Musings on ManLove: Alex Carreras

Man Shocked

Before I started writing ManLove, I was writing straight romance, a genre I have not been published in… yet. Frustrated that my writing career was not exactly a career but still a hobby—and certainly not what I had dreamed of when I was a chubby youngster on the family farm—one day my partner flippantly suggested that I should write about gay relationships. Isn’t that what all writing teachers say within the first five minutes of any class on writing? Write what you know. It was like the dark cloud-filled skies had parted and a supreme being looked down upon me offering me the answer. Although I love my partner very much, he is certainly no supreme being, so the only answer for his insightful and life-changing suggestion would be divine intervention.

“Only after receiving the e-mail stating that my farmyard frolic had been accepted for publication did I find out that women, at least half the market, would be my readers.”

Reenergized and hopeful, I put pencil to paper and started the story that became Summer Heat, my first of the Heat series and the first published at Siren-BookStrand. Lovingly I agonized over every sentence, wanting this story to be the steamiest in the entire ManLove genre and the most erotic story I had ever penned. Honestly, picturing the sex part wasn’t really that hard since I am a gay man and enjoy sex, but writing the sex scenes was a little confusing due to having to use the same pronoun over and over again. When I reread it, I was so confused. I could only imagine what the poor editor felt like!

When writing Summer Heat I also took into consideration my market…or so I thought. Only after receiving the e-mail stating that my farmyard frolic had been accepted for publication did I find out that women, at least half the market, would be my readers. I have to admit, I was shocked. Totally shocked. Why would women want to read about two (or more in some stories) guys struggling it out until they finally realize what they needed to do is to kiss and get it on already and stop postponing the inevitable, falling in love? So to answer my question, I set out asking some of my female friends why do women read ManLove? I have to say, the answers I received shocked me, and I am not that shockable.

Friend A, I will call her Tammy, said she found the male protagonists in ManLove were fun to read and it was interesting to slip into the inner workings a of gay man. And when it came to the sex scenes, it was all man all the time. Never a bad thing! I immediately understood and share Tammy’s point of view wholeheartedly.

On my continuing quest for answers, I contacted Friend B, I will call her Andrea, a quiet, well-educated woman in her late fifties. I asked if she had ever read any gay romance and she admitted she hadn’t, but was wildly curious and would love to do so. The driving force for this new fan to the genre was her curiosity on how gay men have sex. After she read Summer Heat, I blushed more than she did knowing that my good friend had read my erotic tale including the explicit sex scenes. She admitted to me that during the sex scenes, she felt like a hungry pupil sinking her teeth into a new and interesting subject matter that was only newly discovered, wanting more.

Wow, was all I could think.

“Today when I start plotting out a story or when the characters start screaming in my head demanding to be heard, I take into consideration what my female readers want in a romance. (I already know what the gay men want…those naughty boys.)”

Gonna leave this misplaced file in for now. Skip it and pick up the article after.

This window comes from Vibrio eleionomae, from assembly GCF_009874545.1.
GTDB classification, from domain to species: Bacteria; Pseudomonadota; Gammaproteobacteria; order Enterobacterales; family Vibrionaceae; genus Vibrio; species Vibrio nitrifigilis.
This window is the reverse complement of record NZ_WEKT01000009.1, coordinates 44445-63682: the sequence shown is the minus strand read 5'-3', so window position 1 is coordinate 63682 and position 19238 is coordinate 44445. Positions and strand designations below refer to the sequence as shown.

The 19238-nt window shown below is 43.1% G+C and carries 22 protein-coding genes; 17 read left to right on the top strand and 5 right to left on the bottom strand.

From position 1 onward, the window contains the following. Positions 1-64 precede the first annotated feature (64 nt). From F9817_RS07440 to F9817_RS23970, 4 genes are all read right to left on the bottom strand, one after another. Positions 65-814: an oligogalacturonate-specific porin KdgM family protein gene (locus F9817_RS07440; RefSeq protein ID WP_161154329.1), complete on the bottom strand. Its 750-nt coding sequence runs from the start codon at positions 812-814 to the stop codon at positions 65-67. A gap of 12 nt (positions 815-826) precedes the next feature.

It was also beyond cool that I opened a whole new world for her, hopefully breaking down barriers and mistruths along the way. I just wanted to write a sexy little tale about two horny boys on a farm, but apparently for Tammy and Andrea, and many more, ManLove is much more than that. It is about educating the curious and breaking down barriers, exposing a whole new world. Who knew writers of ManLove had this kind of power and, more importantly, responsibility? Andrea became my beta-reader and is my biggest cheerleader, making my writing all the better due to her endless enthusiasm for her new favorite genre.

Today when I start plotting out a story or when the characters start screaming in my head demanding to be heard, I take into consideration what my female readers want in a romance. (I already know what the gay men want…those naughty boys.) They want strong characters that remain true to who they are, but they also want to fall in love along the way. When I received my first fan e-mail, from a woman, she blamed me for her sleepless night. At first I thought, this is not going to be good. But as I continued to read, she said she had spent her night reading every single one of my Heat series and she was in love. LOVE!…and lust.

Wow, was all I could think.

For me, a gay man, being a ManLove author is a huge honor, and responsibility, one I do not take lightly. Being an out and proud gay man who has faced many barriers and prejudices due to being born gay, I am honored that women and men alike want to read what I write. This is truly a lifelong dream come true. I am also proud to say that I share this honor with many female writers of the ManLove genre, women who are truly special and unique, their insightful souls able to enter into the mind and body of gay men, giving them a voice and allowing them to experience love happily ever after. 

Wow.

By Alex Carreras

 

photo credit: CarbonNYC via photopin cc

3 comments

  1. Wonderful post, Alex! <3 I've been hooked on M/M (in all it's incarnations) since the first one I read. It's great fun to peek though that particular keyhole 😉 Keep writing!!

  2. Fantastic article Alex….personally I love M/M fiction in all forms. I will admit I enjoy reading M/M written my males, I see differences when M/M is written my gay men and wen it’s written by women.

  3. Tatum Throne /

    Lovely. I love your picture too! :o)